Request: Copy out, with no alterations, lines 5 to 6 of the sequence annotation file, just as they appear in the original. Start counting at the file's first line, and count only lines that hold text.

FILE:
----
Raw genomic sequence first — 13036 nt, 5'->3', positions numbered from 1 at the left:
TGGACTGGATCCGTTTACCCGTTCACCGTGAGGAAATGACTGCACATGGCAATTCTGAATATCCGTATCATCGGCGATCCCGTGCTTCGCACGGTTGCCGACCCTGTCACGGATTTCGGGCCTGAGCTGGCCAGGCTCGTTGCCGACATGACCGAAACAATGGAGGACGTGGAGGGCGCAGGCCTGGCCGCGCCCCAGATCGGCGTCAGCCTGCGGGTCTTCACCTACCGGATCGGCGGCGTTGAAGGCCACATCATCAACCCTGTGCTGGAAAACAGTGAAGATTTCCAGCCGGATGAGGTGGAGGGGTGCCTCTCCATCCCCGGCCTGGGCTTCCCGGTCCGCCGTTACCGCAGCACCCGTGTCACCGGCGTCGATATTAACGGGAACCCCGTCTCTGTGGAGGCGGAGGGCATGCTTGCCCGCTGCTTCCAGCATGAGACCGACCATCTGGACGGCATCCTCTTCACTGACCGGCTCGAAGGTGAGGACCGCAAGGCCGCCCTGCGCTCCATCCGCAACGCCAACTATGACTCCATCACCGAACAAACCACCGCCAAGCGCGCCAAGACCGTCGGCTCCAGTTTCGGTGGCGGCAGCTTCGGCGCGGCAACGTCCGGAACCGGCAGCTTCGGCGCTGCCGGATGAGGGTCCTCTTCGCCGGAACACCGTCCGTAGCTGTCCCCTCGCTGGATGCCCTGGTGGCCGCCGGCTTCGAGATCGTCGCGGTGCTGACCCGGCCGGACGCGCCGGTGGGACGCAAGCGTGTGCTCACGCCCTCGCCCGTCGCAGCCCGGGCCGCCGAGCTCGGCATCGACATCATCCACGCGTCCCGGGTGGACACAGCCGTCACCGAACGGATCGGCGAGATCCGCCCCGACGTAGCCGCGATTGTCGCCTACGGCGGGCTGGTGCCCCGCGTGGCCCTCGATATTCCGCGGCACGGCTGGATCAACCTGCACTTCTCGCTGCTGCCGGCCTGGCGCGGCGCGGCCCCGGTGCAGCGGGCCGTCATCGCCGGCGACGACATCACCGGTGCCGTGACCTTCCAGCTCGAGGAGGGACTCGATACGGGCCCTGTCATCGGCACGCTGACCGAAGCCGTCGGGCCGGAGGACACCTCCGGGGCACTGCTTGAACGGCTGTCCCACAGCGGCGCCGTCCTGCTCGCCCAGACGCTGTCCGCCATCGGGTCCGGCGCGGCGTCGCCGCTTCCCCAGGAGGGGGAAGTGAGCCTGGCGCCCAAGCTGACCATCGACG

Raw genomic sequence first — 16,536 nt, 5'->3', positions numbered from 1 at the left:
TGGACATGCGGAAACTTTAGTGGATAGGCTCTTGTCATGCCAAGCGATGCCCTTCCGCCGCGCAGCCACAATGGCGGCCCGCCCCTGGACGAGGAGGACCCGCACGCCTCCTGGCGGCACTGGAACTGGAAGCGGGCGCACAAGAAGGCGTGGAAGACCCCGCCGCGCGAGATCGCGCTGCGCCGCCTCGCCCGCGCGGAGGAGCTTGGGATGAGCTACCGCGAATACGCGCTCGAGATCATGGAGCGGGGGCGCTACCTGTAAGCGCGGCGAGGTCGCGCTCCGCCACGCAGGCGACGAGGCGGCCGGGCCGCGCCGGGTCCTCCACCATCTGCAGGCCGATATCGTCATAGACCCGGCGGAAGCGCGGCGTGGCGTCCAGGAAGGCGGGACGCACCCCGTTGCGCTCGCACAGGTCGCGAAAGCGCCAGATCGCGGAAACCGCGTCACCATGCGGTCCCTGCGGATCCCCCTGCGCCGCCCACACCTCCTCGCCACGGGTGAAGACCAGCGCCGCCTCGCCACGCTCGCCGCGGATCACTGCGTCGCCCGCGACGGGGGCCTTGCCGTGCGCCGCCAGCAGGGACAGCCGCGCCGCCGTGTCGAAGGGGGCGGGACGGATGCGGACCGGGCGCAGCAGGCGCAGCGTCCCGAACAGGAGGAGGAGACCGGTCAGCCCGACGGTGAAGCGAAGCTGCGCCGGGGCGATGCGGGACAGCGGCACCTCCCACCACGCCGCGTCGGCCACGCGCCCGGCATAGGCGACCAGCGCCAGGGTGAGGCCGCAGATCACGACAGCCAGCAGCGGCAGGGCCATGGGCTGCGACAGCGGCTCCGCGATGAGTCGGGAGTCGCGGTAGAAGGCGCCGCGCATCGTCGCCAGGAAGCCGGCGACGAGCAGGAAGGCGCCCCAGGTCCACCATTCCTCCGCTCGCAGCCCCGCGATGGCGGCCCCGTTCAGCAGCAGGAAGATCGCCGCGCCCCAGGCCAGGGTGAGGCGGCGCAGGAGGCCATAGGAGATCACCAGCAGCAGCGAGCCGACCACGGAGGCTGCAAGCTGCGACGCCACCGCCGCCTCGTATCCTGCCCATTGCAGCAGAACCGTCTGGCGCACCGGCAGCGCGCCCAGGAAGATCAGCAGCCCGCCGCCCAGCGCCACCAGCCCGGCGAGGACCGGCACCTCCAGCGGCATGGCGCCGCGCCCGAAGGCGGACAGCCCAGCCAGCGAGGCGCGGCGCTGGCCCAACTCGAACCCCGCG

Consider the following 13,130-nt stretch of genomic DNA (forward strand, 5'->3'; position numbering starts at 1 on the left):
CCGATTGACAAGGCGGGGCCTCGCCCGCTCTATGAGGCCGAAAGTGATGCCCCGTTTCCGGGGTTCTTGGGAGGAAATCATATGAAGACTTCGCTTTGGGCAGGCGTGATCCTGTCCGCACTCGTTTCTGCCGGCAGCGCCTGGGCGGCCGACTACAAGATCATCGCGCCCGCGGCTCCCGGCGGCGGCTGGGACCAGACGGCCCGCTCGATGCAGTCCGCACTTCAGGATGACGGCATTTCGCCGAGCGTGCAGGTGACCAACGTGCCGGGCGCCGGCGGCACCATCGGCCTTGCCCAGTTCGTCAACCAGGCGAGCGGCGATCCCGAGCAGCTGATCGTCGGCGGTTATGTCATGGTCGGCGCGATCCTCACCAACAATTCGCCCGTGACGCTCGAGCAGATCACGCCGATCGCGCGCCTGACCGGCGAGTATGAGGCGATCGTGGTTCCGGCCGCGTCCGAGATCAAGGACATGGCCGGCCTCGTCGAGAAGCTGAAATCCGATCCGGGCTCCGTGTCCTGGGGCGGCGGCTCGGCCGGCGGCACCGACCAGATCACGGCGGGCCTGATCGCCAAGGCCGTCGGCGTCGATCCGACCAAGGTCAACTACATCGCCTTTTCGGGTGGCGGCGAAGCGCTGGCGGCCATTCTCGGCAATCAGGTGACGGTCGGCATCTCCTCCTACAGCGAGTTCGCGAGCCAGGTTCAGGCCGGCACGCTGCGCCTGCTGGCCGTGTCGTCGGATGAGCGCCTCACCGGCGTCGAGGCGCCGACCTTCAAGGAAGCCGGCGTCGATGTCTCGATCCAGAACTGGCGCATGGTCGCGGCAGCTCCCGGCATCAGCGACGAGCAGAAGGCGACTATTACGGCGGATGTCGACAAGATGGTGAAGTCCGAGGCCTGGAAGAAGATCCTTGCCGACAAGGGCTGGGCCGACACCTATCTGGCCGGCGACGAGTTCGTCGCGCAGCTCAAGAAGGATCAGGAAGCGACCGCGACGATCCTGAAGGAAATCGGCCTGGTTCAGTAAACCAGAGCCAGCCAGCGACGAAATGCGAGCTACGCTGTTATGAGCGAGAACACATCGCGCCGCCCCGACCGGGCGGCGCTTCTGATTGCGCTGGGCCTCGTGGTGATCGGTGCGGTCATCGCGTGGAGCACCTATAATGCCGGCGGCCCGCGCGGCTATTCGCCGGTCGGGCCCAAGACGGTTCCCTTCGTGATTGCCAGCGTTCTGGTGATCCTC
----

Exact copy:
Consider the following 13,130-nt stretch of genomic DNA (forward strand, 5'->3'; position numbering starts at 1 on the left):
CCGATTGACAAGGCGGGGCCTCGCCCGCTCTATGAGGCCGAAAGTGATGCCCCGTTTCCGGGGTTCTTGGGAGGAAATCATATGAAGACTTCGCTTTGGGCAGGCGTGATCCTGTCCGCACTCGTTTCTGCCGGCAGCGCCTGGGCGGCCGACTACAAGATCATCGCGCCCGCGGCTCCCGGCGGCGGCTGGGACCAGACGGCCCGCTCGATGCAGTCCGCACTTCAGGATGACGGCATTTCGCCGAGCGTGCAGGTGACCAACGTGCCGGGCGCCGGCGGCACCATCGGCCTTGCCCAGTTCGTCAACCAGGCGAGCGGCGATCCCGAGCAGCTGATCGTCGGCGGTTATGTCATGGTCGGCGCGATCCTCACCAACAATTCGCCCGTGACGCTCGAGCAGATCACGCCGATCGCGCGCCTGACCGGCGAGTATGAGGCGATCGTGGTTCCGGCCGCGTCCGAGATCAAGGACATGGCCGGCCTCGTCGAGAAGCTGAAATCCGATCCGGGCTCCGTGTCCTGGGGCGGCGGCTCGGCCGGCGGCACCGACCAGATCACGGCGGGCCTGATCGCCAAGGCCGTCGGCGTCGATCCGACCAAGGTCAACTACATCGCCTTTTCGGGTGGCGGCGAAGCGCTGGCGGCCATTCTCGGCAATCAGGTGACGGTCGGCATCTCCTCCTACAGCGAGTTCGCGAGCCAGGTTCAGGCCGGCACGCTGCGCCTGCTGGCCGTGTCGTCGGATGAGCGCCTCACCGGCGTCGAGGCGCCGACCTTCAAGGAAGCCGGCGTCGATGTCTCGATCCAGAACTGGCGCATGGTCGCGGCAGCTCCCGGCATCAGCGACGAGCAGAAGGCGACTATTACGGCGGATGTCGACAAGATGGTGAAGTCCGAGGCCTGGAAGAAGATCCTTGCCGACAAGGGCTGGGCCGACACCTATCTGGCCGGCGACGAGTTCGTCGCGCAGCTCAAGAAGGATCAGGAAGCGACCGCGACGATCCTGAAGGAAATCGGCCTGGTTCAGTAAACCAGAGCCAGCCAGCGACGAAATGCGAGCTACGCTGTTATGAGCGAGAACACATCGCGCCGCCCCGACCGGGCGGCGCTTCTGATTGCGCTGGGCCTCGTGGTGATCGGTGCGGTCATCGCGTGGAGCACCTATAATGCCGGCGGCCCGCGCGGCTATTCGCCGGTCGGGCCCAAGACGGTTCCCTTCGTGATTGCCAGCGTTCTGGTGATCCTC